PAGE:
NEW YORK, Jan 17, 2008 / FW/ — Traditionally, visual merchandising has always been associated with store windows and sales floor display, including the placement of fixtures and more often than not, optimization of the retail space.
Visual merchandising is a very important aspect of retail space design that there are companies and/or architectural firms that hire specialists to efficiently layout1 a sales floor space. Of course, these specialists go by other titles than visual merchandiser.
With the internet becoming more influential in general, and e-commerce as an important profit center in particular, retailers are grappling with the best ways to integrate multiple channels to maximize the customer experience and be more efficient, according to research released yesterday by Shop.org, the digital division of the National Retail Federation.
According to the report, “Organizing for Cross-channel Retailing,” it is common for retailers to have completely separate online operations with their own marketing, merchandising and fulfillment capabilities. Many retailers with this independent structure have seen tremendous growth and profitable returns. However, the study noted that, over time, a lack of integration results in inefficiencies and customer confusion.
As it stands today, many companies still consider brick & mortar and e-commerce as separate entities. Yet, with the entrance of Web 3.0, i.e. the internet via mobile devices such as cell phones and PDAs, including m-commerce, internet sales just became bigger. Pretty soon, companies will have to face integration of all these three aspects of retailing.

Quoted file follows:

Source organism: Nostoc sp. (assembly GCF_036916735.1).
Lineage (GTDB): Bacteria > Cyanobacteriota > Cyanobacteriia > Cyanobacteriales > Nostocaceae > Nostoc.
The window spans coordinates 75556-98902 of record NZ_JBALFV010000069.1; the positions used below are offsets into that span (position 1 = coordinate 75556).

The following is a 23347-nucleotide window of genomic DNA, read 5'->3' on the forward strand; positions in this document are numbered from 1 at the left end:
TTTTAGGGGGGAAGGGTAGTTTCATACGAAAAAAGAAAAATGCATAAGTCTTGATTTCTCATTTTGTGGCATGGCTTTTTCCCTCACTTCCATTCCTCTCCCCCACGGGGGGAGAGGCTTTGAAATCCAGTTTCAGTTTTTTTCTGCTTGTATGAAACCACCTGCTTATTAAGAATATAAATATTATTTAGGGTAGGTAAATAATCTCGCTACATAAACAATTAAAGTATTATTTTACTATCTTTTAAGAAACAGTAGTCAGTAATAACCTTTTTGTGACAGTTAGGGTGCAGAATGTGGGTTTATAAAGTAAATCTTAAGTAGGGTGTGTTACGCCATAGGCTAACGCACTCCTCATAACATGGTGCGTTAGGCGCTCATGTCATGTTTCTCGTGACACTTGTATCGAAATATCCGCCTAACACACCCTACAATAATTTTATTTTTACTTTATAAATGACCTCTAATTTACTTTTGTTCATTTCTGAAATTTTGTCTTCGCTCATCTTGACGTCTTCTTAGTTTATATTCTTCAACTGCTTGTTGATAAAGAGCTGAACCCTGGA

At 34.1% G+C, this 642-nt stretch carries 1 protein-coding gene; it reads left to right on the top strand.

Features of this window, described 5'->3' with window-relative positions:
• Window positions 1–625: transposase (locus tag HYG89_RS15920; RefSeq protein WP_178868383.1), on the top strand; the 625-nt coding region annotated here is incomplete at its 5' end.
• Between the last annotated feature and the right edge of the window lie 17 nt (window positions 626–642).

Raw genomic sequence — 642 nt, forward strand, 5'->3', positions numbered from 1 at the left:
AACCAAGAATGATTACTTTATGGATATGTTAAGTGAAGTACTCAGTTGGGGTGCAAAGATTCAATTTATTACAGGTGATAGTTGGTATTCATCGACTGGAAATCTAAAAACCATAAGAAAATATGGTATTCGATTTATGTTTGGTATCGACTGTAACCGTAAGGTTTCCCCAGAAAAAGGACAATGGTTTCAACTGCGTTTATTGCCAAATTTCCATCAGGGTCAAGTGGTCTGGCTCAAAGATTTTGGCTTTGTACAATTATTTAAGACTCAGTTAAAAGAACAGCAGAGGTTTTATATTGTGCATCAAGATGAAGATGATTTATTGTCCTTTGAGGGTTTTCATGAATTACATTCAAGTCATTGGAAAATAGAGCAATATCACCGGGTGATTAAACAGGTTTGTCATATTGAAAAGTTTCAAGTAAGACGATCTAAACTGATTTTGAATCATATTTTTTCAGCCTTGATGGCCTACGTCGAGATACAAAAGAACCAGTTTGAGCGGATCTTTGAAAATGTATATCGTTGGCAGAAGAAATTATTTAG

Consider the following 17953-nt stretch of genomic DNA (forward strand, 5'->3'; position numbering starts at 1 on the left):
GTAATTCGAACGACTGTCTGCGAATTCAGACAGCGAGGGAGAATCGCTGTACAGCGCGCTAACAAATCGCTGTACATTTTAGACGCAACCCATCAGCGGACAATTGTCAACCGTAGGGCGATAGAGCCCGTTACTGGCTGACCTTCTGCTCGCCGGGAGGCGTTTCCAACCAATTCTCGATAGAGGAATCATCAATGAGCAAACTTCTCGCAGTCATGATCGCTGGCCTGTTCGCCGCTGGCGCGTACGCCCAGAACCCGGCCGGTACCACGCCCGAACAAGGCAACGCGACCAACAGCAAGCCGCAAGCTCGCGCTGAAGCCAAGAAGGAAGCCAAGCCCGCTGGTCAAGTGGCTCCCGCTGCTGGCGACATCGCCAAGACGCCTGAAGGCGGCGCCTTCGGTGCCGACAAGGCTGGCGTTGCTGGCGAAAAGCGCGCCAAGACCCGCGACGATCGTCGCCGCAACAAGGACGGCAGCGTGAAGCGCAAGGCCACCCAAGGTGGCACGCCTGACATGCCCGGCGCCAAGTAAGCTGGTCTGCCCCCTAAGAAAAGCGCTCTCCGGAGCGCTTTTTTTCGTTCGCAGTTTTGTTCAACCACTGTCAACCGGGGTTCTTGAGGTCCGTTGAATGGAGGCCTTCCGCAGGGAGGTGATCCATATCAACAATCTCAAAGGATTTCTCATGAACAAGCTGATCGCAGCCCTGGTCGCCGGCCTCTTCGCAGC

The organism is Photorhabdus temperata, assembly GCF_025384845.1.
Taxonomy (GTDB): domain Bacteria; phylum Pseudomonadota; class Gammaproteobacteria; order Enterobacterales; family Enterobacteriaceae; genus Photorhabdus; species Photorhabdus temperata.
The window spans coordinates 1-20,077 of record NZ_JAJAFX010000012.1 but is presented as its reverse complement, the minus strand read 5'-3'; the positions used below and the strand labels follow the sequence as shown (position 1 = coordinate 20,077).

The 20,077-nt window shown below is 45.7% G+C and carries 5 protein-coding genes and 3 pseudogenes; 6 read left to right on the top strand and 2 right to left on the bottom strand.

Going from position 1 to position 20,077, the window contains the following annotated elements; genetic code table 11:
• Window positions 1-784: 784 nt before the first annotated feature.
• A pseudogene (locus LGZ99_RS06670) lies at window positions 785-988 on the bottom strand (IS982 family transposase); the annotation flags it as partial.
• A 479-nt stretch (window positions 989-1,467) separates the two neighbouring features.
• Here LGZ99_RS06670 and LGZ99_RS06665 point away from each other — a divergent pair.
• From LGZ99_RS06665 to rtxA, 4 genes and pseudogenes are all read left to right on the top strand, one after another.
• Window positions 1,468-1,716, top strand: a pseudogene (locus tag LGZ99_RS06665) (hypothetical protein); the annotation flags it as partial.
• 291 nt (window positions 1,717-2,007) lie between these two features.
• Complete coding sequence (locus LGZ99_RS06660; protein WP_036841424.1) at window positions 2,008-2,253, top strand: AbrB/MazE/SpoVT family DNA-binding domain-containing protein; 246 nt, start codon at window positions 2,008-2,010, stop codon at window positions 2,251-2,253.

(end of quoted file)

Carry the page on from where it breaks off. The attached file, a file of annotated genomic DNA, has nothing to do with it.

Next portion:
“Integrating the operations of stores and websites will undoubtedly lead to greater customer satisfaction, but it is not an easy road,” said Jim Okamura, Senior Partner at J.C. Williams Group, which conducted the study for Shop.org.
“The first retailers to accomplish this structural change successfully will achieve a competitive advantage and will quickly be followed by other companies looking to duplicate that accomplishment,” Okamura added.
When this time arrives, where does visual merchandising stand? Today, with almost everything, including the design of store windows being decided on the corporate level, visual merchandising at the store level has very little creativity left. Except for very few places like Saks Fifth Avenue in New York, where store windows displays are still a big part of attracting to customers, most store windows in malls and shopping centers are just ‘after thoughts’.
In short, how will visual merchandising be integrated into cross channel retailing? Will visual merchandising teams continue to shrink until there is almost none, or worst, will the job just be eliminated in the end?
Will visual merchandising even exist in stores? Or will, the ‘visual merchandiser’ be a specialist who just comes in every week or every few weeks to change the window display? Will the visual merchandiser evolve to become a highly paid architect who specialized in store design?
In terms of online sales, whether e-commerce or m-commerce, will visual merchandising evolve in the digital world to become a website designer and/or usability expert?
And the hardest question of all, will visual merchandising, as we have known it for the past hundred years be changed forever? The saddest end result, too painful even to imagine – will visual merchandising disappear when retailers implement cross channel selling?